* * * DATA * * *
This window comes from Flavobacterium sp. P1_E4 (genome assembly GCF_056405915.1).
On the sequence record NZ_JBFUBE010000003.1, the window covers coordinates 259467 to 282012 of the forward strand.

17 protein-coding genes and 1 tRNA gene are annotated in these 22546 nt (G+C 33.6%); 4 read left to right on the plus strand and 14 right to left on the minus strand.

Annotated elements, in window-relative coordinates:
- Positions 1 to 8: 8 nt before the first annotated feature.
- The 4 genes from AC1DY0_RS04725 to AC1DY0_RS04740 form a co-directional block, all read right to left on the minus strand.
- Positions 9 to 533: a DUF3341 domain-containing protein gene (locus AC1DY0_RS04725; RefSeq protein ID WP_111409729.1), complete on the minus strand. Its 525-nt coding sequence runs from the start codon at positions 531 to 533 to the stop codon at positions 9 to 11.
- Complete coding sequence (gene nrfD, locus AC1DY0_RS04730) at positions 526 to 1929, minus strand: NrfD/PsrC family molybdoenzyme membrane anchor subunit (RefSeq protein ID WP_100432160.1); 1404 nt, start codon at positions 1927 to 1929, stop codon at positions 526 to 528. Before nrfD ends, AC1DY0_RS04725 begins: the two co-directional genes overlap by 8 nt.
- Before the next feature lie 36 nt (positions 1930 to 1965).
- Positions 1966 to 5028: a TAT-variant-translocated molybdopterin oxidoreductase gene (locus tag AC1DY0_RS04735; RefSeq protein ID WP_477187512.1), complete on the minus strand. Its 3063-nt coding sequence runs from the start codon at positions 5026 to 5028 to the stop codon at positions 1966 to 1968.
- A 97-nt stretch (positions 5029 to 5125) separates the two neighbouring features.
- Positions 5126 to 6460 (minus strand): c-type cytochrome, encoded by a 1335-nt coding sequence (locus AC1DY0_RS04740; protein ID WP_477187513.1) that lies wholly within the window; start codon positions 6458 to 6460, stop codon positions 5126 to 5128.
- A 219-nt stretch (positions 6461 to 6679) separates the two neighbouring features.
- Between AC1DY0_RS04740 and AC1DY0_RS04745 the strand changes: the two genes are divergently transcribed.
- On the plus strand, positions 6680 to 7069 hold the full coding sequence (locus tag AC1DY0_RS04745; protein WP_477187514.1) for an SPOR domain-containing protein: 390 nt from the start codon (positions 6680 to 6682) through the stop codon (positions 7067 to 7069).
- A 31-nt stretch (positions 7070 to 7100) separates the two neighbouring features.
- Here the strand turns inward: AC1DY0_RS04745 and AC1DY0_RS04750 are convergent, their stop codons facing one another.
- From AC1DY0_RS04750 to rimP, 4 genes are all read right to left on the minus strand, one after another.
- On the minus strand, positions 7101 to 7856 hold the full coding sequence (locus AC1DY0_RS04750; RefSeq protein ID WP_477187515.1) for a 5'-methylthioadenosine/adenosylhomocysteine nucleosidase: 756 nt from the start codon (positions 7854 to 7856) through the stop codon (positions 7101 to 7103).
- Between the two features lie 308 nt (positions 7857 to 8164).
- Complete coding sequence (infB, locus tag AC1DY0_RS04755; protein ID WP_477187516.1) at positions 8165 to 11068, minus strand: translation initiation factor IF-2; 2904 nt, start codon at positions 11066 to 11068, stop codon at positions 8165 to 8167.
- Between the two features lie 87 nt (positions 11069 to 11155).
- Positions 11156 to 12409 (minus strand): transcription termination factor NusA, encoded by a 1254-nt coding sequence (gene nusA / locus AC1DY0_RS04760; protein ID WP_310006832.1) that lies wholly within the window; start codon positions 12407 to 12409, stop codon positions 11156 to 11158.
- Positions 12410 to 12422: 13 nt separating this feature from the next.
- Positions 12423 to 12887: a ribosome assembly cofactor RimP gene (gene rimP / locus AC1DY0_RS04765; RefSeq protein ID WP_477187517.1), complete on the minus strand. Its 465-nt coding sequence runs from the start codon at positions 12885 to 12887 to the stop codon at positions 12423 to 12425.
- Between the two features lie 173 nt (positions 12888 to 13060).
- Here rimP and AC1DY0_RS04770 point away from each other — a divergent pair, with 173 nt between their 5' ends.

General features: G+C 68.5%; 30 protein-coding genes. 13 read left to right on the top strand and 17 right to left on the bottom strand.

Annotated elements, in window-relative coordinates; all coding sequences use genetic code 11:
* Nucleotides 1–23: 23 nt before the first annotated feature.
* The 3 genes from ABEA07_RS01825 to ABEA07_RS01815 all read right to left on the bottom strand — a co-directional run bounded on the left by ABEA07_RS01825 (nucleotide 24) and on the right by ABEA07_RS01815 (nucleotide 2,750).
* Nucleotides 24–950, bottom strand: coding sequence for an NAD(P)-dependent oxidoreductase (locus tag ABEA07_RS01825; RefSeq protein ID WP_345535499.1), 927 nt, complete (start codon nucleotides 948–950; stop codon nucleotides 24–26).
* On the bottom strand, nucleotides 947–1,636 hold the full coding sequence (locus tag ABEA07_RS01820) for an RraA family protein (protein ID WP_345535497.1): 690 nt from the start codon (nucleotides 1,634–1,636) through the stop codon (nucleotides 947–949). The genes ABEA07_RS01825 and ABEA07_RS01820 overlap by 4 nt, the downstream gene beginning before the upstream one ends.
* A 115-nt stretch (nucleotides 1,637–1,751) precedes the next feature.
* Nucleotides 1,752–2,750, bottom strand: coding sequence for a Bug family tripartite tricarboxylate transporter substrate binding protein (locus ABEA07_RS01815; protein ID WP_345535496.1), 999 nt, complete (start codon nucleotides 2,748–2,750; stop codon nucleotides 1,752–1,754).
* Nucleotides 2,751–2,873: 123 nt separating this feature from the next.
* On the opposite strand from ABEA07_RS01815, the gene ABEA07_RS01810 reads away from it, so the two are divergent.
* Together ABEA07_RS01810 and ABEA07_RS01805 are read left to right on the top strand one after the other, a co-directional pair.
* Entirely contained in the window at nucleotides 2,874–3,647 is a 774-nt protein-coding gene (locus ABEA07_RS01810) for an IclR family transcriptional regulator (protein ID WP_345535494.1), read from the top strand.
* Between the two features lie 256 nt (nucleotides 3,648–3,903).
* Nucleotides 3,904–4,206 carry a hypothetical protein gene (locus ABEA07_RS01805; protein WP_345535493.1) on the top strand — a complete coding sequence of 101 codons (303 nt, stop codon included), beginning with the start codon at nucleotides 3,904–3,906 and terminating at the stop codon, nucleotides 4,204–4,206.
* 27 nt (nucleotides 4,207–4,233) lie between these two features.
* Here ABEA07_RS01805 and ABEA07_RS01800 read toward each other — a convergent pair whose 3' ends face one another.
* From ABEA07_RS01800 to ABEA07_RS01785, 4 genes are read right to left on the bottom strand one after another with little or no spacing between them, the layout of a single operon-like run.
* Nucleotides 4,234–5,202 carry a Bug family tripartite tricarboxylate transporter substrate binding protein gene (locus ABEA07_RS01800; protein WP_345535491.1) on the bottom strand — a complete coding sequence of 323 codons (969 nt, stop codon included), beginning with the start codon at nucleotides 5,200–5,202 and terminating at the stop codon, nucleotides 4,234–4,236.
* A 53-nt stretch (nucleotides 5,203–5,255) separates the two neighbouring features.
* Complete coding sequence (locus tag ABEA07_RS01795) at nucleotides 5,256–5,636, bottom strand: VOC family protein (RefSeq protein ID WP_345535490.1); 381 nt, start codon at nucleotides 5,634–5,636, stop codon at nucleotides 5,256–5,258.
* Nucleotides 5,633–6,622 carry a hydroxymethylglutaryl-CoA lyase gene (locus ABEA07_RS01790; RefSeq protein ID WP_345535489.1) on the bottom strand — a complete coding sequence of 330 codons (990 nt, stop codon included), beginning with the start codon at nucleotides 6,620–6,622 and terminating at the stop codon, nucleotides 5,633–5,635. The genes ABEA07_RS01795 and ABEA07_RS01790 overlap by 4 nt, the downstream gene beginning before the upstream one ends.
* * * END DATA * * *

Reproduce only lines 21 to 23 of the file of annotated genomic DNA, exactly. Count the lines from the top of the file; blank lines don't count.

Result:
- Complete coding sequence (infB, locus tag AC1DY0_RS04755; protein ID WP_477187516.1) at positions 8165 to 11068, minus strand: translation initiation factor IF-2; 2904 nt, start codon at positions 11066 to 11068, stop codon at positions 8165 to 8167.
- Between the two features lie 87 nt (positions 11069 to 11155).
- Positions 11156 to 12409 (minus strand): transcription termination factor NusA, encoded by a 1254-nt coding sequence (gene nusA / locus AC1DY0_RS04760; protein ID WP_310006832.1) that lies wholly within the window; start codon positions 12407 to 12409, stop codon positions 11156 to 11158.